heat source for eglu cube

Discussion in 'Coop & Run - Design, Construction, & Maintenance' started by furry, Sep 29, 2010.

  1. furry

    furry Out Of The Brooder

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    This will be my first winter with the chickens. I got an Eglu cube, which is pretty well insulated. The manufacturer says you don't need any supplemental heating, but they're in the UK. Here in northern Illinois, we usually get some nights that go well below zero, and have weeks where it doesn't get above freezing. I've been reading about using a ceramic heat emitter like they have for reptile cages. Anyone have any experience with those? I have four SLW girls, and they're supposed to be quite cold hardy. I plan on moving the coop to a sheltered area and covering the sides of the run with thick clear plastic to protect them from the wind.
     
  2. rebelcowboysnb

    rebelcowboysnb Confederate Money Farm

    Ain't England way north compared to Illinois? Almost all of England is north of all of the US but Alaska I think.
     
  3. Judy

    Judy Moderator Staff Member

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    I grew up in northern Illinois. You don't need supplemental heat.
     
  4. elmo

    elmo Chillin' With My Peeps

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    Those Eglus are so small, I think it would be very, very dangerous to put a ceramic heater in one. It would be pretty much impossible to have a minimum of 18 inches clearance (what's recommended) between the heater and the ceiling, walls, and bedding. Not to mention, in such cramped quarters your chickens could burn their combs on the bulb if you didn't have a guard on it.

    Here's an excellent reference on the subject of winter coop heat management:



    https://www.backyardchickens.com/web/viewblog.php?id=1642-winter-coop-temperatures
     
  5. linben

    linben Chillin' With My Peeps

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    What about just covering it when it is really cold with old blankets etc....that helps insulate.
     
  6. vatterpa

    vatterpa Chillin' With My Peeps

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    Quote:They may be more north, but they rarely get severe winters. I think I read that they are zone 6 or 7. I think northern Ill. is a zone 4.
     
  7. furry

    furry Out Of The Brooder

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    Jul 12, 2010
    Lisle, Illinois
    I guess I never thought about England being further north as far as latitude. I do know that their weather isn't as extreme as the midwest, I read that it's because it's an island, and something about the ocean currents. I know that generations of chickens have been surviving in unheated coops through Illinois winters, but still I worry about the girls. Maybe I should just keep a thermometer in the coop an see how cold it gets. The Eglu cubes are larger than the original Eglus, so I think I could fit a caged lamp in there easily, and supposedly the ceramic heat emitters don't get really hot (I guess it would depend on the wattage, though). Anyone have any experience with the heat emitters?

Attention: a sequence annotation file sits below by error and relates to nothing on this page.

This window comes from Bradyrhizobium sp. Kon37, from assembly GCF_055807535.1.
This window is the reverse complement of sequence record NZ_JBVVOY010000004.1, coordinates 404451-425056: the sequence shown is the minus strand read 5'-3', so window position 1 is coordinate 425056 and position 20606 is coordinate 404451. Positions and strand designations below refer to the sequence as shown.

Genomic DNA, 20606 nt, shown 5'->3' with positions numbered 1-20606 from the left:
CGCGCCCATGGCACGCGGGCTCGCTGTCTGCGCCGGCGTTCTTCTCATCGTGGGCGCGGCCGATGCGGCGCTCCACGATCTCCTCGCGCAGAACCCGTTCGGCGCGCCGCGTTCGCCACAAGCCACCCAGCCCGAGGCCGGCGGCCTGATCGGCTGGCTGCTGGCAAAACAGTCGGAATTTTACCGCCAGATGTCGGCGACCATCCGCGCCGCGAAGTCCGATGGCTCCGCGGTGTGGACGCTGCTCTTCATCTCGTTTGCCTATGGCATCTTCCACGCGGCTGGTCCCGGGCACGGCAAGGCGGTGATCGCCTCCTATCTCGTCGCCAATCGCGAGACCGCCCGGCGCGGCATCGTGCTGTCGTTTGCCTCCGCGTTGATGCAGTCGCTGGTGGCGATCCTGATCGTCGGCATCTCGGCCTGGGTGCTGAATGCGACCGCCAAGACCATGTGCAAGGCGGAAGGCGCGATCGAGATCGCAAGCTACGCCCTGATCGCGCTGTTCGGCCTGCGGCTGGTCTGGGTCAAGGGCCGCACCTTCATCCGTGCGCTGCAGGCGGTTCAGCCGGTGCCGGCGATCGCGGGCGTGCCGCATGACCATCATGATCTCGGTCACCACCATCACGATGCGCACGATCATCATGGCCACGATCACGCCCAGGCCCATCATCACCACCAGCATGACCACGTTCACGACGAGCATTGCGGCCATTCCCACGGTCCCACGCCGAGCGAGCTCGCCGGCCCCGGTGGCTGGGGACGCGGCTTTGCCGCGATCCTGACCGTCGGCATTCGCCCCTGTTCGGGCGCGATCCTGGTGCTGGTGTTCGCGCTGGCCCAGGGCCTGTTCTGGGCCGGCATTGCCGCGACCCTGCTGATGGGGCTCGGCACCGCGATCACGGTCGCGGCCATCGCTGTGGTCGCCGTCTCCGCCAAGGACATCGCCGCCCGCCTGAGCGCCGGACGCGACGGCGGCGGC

8. gryeyes

    gryeyes Covered in Pet Hair & Feathers

    Your chickens - when adult - will NOT need supplemental heat. They do generate body heat as a group, but they're also wearing the best organic insulating material there is: feathers! If you're worried, pile in the pine shavings, and they can snuggle into that if necessary.
     
  9. WoodlandWoman

    WoodlandWoman Overrun With Chickens

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    I think they'll be alright without heat in the Cube. Have you joined their forums? That's what I would do and ask other owners how things went last winter. I know that one of the members here has the original Eglu down in Chicago and it did great in the winter. My impression is that the biggest problem with the original in severe weather wasn't the cold, it was needing to cover it so the doors wouldn't freeze shut from frozen precipitation. Well, that and getting buried if you had more than a little snow. I'm guessing the Cube will do as well and not even have the door issues.

    I think covering at least the top of the attached run is a great idea. If you do the sides, make sure to leave enough open for air exchange. They need at least some air exchange in the coop, too, even in winter. You've got a great breed for winter weather, too.
     
  10. elmo

    elmo Chillin' With My Peeps

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    Quote:Yes, I used a 50 watt ceramic heat bulb for our anole tank. As I was cleaning one day, I carelessly put the lamp fixture down on the desk. By the time I'd finished cleaning the tank, the bulb had started to burn the wood of the desk. The bulb was not even in contact with the desk because it was in the fixture, raised perhaps by as much as three inches. Those things get hot! So hot, in fact, you can't use a regular metal socket, but need to use a special ceramic one.

    Take a tape measure out to your coop and see where you could put a lamp fixture so that it would be at least 18 inches from the roof, the walls, and especially the bedding.
     

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